Mann commented on his own process:
“All I want to do is have a conversation and all I want to do is talk to you like another human being put us on the same level. That means maybe bringing them down and me coming up. Sometimes I’m coming up here, sometimes they’re going down to me, but putting you on the same level as me.”
I’m not trying to pretend I’m a movie star, but you know what? I am a human being. I had breakfast. ‘So, what did you have for breakfast today? Did you have breakfast? I can still see it on your teeth.’”
Lee expressed she does not even recall the moment Mann took her portrait that was selected for the book, as she was so absorbed in the conversation of the moment.
She remarked, “I love his method. I think it’s an attribute of a very experienced portrait photographer. He says he’s the ringmaster of the portraits; he was in control of the portrait. He goes much deeper. Much deeper. But the dance photos, that was the dancers.”
On the receiving end of the lens for the dance photographs, Mann commented, “I had to allow the performance to happen and capture it instead of making the performance happen by going… you know, by doing the talking and the schmoozing and the laughing. I wasn’t performing. They were performing and that was a big difference for me.”
Before entering Mann’s warehouse and natural-light-filled studio space specifically designated for this book, Royal had a few expectations about working with a celebrity photographer with such a recognizable portfolio.
Royal expressed, “What surprised me [about working with Mann] and made me feel even more at ease was the fact that he was so easygoing, ready to get in there, ready to collaborate.
He was so open to hearing my voice, what it was that I wanted to bring out of the images, and as an artist, you long to be able to work side by side with someone, no matter how much they or I have accomplished in our respective fields, to be able to bring all of that experience together and create something that then will be part of something even larger.”
“The representation in the book is who we are as a dance community. We're so diverse. We're so individual. But we're also part of something that is just so incredible.”
Lee had a similar takeaway from being a part of such an inclusive project. “These photos are a spirit that unites us as a dance community. Mann’s book was needed – and you are a dancer no matter how young or old you are.”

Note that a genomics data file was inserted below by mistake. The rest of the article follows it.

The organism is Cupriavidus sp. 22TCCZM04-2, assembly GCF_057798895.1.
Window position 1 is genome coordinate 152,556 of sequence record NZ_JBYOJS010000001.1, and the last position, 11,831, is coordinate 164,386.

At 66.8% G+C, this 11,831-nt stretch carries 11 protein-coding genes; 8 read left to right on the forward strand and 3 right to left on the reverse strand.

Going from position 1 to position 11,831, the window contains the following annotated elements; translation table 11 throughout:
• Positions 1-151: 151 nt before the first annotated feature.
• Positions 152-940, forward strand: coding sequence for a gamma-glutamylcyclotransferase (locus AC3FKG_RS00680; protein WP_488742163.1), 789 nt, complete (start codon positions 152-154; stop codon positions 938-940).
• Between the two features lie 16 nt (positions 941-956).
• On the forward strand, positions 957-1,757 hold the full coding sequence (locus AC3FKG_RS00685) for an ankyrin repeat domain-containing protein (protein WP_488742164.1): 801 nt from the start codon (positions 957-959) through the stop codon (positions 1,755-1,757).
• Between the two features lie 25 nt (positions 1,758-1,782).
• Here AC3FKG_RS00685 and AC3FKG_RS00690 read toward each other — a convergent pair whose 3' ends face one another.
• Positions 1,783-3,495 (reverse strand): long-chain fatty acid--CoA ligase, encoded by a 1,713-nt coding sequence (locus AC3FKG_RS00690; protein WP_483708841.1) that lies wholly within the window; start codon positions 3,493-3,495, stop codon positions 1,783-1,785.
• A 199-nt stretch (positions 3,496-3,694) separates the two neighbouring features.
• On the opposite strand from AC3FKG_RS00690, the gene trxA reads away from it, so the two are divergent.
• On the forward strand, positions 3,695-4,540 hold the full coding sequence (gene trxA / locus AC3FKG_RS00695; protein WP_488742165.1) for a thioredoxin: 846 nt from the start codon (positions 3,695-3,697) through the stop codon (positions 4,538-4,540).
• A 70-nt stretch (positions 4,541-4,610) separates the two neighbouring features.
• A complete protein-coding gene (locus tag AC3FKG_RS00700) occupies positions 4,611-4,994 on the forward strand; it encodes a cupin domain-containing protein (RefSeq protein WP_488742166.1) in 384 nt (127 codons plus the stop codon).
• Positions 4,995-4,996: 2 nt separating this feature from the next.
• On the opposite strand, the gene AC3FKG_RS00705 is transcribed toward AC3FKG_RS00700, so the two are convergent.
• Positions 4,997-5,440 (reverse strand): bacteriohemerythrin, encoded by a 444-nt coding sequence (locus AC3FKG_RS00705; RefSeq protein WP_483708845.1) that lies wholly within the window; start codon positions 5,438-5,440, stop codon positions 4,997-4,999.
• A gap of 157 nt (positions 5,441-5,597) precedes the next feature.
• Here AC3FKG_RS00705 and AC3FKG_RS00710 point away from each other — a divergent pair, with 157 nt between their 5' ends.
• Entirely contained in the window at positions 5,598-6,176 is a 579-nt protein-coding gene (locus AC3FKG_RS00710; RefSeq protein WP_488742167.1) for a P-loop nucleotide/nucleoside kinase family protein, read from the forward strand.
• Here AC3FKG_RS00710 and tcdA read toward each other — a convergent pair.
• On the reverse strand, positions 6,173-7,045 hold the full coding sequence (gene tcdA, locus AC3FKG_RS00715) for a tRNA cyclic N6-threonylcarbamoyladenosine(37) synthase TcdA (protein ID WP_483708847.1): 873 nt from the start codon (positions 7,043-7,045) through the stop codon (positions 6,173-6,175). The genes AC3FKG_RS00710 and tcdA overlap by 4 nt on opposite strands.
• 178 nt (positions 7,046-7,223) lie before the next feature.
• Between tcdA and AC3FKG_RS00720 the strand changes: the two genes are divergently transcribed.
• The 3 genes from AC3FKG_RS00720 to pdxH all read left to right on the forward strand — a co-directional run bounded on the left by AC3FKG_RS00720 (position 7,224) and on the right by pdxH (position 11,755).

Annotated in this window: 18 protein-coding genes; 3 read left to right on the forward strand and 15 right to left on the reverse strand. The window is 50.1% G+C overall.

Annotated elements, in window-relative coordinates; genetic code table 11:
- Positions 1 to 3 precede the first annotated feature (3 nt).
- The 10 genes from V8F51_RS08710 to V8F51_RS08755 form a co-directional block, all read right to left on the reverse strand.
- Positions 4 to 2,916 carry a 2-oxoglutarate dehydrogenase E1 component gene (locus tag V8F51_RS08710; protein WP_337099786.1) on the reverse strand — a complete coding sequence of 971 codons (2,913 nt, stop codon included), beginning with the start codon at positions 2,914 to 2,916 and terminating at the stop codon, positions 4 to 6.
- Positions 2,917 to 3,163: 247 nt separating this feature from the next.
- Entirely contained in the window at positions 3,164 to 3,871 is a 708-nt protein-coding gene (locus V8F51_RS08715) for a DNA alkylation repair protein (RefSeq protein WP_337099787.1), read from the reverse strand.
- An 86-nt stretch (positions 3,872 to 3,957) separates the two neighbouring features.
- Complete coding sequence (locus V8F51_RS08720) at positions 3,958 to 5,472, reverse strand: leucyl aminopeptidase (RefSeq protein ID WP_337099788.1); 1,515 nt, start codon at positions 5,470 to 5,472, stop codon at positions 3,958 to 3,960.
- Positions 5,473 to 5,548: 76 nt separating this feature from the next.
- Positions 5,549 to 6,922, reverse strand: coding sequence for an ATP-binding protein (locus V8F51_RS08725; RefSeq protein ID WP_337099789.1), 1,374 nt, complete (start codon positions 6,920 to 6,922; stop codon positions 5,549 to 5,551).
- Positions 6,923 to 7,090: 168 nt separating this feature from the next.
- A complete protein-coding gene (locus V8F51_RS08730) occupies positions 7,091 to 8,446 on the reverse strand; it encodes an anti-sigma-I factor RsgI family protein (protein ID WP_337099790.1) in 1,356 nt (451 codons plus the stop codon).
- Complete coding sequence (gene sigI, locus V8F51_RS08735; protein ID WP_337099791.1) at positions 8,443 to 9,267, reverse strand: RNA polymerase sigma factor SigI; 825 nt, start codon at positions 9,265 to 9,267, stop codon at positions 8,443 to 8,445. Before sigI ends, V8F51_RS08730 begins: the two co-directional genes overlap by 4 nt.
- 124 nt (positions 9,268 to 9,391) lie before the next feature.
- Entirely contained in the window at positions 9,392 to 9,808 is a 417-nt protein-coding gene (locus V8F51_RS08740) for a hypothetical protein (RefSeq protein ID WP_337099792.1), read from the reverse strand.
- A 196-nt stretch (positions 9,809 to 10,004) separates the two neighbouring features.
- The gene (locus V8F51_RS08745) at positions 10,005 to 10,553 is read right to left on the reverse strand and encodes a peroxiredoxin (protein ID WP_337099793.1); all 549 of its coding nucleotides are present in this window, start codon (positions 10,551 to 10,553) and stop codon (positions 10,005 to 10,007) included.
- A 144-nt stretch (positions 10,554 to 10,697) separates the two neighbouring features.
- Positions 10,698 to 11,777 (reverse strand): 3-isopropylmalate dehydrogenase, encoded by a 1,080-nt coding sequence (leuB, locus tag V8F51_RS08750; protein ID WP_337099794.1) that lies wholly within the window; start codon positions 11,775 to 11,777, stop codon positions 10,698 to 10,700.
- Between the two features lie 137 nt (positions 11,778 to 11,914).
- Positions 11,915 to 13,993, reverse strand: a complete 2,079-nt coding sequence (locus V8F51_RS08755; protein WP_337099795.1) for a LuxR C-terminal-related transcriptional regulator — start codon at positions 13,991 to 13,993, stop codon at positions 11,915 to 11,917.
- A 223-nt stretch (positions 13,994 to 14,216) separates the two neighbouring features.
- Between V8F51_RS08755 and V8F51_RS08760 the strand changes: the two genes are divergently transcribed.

Adding in wisdom from her legendary career, Lee concluded with a comment on her portrait: “You have to be tough. You have to be aspiring. You have to be kickin’ it off. And you know, you can’t kill me or dancers like me with a bat. I’m a survivor. I’m tough. And funny.
Kasey Broekema is a reporter for The Sun US, as well as a freelance writer with work published from her fiction appearing in literary magazines, to getting the latest dance scoop, to neuroscience journals. She found her passion for dance twirling in a small studio in Kalamazoo, Michigan and her training included time with The School of Nashville Ballet, Vanderbilt University Dance Program, New Dialect, and Interlochen Center for the Arts. Broekema attended summer programs with Suzanne Farrell on Cedar Islands, with Brooke Desnoës and Violette Verdy at L’Académie de Danse de Paris, Joffrey Ballet NYC, Ellison Ballet, and American Ballet Theatre. She obtained her BA in English from Columbia University, Class of 2021. She is also a freelance dancer based in New York City and loves supporting small local companies. You can often find her scheming up story plots in dimly lit coffee shop corners, goggling in awe at her favorite dancers at Lincoln Center, and geeking out over Ancient Egyptian art at The Met Museum. Photo by John DeAmara